Believing in the spirit Santa brings the holidays is fine, no problem there. It's just that I think its bad to never tell a kid that there is no actual, physical fat guy in a red suit.
Telling kids there is a Santa is the same as lying to them. If you want to tell them the story of Santa Claus and incorperte that into the Christmas spirit, then I see no problem with it. But I see no practical use in the Santa Claus lie anymore.
Hmm I wonder if I will tell my kids that there is a santa at all....maybe I will just tell them that it is a time to share love and gifts with one another.......rather then telling them some fat man is gonna come and bring them whatever they want........
Or hell I may just go with the santa thing.
Once most kids discover the tv, there is no escaping Santa this time of year.
The New York Times once published an editorial response to a Virginia... "Yes Virginia, there is a Santa Claus..."
So just go with that until they start to catch on. Let them have that special innocence and trust. It's likely some kid at school will burst their balloon, but hopefully not before 4th grade.
Later they'll learn that life has no Sanity Clause and the fun begins again!
Telling a kid there is a Santa while they are young, is something that gets the engines running. It fuels their imagination.
Depriving a child of imaginative stories and tales is not a good idea, and I would reccomend against it.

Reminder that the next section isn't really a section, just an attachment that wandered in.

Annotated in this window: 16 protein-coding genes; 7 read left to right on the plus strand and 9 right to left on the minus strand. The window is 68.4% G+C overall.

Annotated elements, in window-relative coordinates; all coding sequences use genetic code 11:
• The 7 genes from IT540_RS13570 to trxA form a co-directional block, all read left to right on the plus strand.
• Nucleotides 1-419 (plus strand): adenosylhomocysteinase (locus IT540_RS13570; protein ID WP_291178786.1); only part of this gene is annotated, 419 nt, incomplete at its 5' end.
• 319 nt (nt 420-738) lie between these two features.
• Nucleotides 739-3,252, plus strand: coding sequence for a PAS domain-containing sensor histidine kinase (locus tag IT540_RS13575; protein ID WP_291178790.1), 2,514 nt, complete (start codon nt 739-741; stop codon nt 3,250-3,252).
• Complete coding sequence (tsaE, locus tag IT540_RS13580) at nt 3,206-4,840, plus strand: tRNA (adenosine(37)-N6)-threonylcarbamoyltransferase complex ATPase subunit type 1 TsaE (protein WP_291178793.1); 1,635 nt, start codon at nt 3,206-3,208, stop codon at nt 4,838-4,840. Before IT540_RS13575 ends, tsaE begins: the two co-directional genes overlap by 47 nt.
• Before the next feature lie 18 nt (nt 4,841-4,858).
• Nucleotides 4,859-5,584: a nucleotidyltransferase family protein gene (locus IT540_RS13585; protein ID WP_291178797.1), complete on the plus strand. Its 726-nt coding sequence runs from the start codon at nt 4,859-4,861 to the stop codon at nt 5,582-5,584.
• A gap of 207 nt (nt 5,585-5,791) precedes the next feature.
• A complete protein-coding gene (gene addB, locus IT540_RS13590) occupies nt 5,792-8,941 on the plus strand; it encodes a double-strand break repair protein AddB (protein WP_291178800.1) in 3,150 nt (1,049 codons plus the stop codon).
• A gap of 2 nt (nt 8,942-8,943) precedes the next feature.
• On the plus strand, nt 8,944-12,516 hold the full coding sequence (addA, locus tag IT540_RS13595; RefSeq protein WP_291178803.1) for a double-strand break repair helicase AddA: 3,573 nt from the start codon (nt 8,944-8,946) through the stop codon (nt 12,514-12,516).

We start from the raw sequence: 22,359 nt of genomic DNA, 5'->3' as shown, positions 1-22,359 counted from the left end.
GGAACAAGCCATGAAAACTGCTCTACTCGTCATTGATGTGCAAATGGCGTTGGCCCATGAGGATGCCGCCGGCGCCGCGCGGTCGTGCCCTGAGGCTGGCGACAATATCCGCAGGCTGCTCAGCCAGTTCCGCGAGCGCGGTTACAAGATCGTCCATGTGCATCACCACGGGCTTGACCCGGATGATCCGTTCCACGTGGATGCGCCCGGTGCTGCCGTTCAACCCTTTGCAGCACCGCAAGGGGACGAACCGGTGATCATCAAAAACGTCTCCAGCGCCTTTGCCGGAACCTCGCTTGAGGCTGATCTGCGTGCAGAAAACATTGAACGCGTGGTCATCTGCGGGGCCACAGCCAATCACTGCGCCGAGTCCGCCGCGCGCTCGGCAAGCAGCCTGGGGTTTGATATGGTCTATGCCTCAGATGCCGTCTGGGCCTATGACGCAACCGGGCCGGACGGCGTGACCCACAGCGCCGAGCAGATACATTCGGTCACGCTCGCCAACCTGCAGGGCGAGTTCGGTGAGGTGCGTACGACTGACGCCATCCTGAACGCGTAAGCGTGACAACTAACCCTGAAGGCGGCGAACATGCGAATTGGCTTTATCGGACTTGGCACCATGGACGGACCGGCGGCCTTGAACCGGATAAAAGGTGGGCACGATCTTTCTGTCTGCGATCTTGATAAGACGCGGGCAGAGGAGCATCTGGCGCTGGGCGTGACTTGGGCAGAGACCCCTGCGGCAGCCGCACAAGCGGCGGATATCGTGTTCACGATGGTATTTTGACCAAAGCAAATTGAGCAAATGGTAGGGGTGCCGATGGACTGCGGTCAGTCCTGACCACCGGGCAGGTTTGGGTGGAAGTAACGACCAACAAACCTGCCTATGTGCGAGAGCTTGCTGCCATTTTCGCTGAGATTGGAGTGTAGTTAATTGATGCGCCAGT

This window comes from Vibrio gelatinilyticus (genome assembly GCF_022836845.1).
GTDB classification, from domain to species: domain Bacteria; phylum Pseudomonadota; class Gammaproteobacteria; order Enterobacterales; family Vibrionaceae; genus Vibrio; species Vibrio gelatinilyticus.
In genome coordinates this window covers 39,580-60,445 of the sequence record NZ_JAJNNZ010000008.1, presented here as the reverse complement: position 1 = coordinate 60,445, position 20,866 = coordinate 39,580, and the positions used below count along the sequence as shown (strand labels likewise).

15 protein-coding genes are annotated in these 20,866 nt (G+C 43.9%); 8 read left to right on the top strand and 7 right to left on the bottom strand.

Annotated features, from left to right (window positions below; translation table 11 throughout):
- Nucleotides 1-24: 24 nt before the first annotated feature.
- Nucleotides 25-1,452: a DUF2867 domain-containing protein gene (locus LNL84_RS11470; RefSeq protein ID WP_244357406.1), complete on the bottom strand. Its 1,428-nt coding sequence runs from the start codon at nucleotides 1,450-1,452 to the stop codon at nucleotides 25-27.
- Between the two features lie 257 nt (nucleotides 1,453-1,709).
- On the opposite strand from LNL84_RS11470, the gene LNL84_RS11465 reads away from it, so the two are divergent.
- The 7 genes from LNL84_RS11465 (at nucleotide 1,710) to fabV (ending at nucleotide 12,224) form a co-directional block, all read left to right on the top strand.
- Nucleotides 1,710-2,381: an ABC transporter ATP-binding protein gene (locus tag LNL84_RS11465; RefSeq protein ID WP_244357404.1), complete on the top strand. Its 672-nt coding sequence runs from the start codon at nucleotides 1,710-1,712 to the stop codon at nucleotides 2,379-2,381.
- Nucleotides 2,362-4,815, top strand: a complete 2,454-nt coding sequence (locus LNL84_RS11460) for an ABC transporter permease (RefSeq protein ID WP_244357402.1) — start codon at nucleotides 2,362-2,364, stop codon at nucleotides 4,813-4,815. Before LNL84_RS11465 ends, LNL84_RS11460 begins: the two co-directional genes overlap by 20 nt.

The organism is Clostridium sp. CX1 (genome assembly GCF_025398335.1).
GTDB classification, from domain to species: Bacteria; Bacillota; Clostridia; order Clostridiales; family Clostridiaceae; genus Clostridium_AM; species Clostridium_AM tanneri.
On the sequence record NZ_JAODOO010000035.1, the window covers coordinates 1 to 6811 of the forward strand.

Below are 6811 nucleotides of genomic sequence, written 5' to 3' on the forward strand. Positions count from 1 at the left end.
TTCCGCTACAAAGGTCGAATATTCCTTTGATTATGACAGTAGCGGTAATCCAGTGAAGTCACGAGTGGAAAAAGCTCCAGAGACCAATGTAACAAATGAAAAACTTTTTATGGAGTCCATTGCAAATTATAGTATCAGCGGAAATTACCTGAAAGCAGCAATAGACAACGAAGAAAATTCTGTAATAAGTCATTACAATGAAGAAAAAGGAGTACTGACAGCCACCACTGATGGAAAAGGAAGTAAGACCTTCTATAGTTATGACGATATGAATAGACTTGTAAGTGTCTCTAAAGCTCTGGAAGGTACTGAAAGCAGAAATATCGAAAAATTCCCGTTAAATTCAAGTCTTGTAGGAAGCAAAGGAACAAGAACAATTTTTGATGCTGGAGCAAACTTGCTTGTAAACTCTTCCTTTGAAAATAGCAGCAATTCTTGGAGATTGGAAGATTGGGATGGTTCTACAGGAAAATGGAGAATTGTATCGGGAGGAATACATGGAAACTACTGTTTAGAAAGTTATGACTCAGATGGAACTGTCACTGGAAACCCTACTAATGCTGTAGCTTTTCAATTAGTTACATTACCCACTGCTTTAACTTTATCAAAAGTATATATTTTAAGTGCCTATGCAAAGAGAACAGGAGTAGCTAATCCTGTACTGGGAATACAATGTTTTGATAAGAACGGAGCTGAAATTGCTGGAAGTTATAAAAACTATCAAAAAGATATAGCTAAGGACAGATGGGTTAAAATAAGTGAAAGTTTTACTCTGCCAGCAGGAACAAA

I feel there is a HUGE difference between telling a mainly religously based myth to a child, and lying to them. That's like saying that telling a child a fictional bedtime story is lying to them.
And, by the time a child is near/at/past ages of double digits, they have often developed a "common sense" to realize that it is a myth. Or, they can be told that it is a myth.
My feeling on the matter is that it's all nothing but a good piece of childrens' fiction. I (and I suspect many other folks) grew up on lots of different stories, like Dr Seuss, Clifford the Dog, Mother Goose, Aesop, Winnie the Pooh, etc. As a kid, these stories, like Santa, the Easter Bunny, et al., were very much real. I feel I gained a lot from these stories, with a decent imagination being toward the top of the list.
I might also add that I've never met ANYONE who claimed to be mad at their parents for telling them these "lies" when they were children. The way I see it, if these people actually do exist, they'd also be upset over the existence of fictional books--or "stories", if you will. "All lies", I suspect they'd say.
One could also argue (without trying to steer this into a gnarly religous debate) the same about Jesus, and/or the Bible. I know many adults who believe in, but have never met Jesus. Does that make their faith any weaker? I don't think so. It's no weaker than the child's belief in Santa. I think it's all based much less in the tangible, and very much more in the SPIRIT of what they (Santa, Jesus, etc.) are all about.
~Edit- I also agree with caddmannq- There comes a time when people shoud help their kids differentiate between fiction and reality. And I mean regarding all the different aspects of life, not just Santa.
[This message has been edited by Thud (edited 12-16-2000).]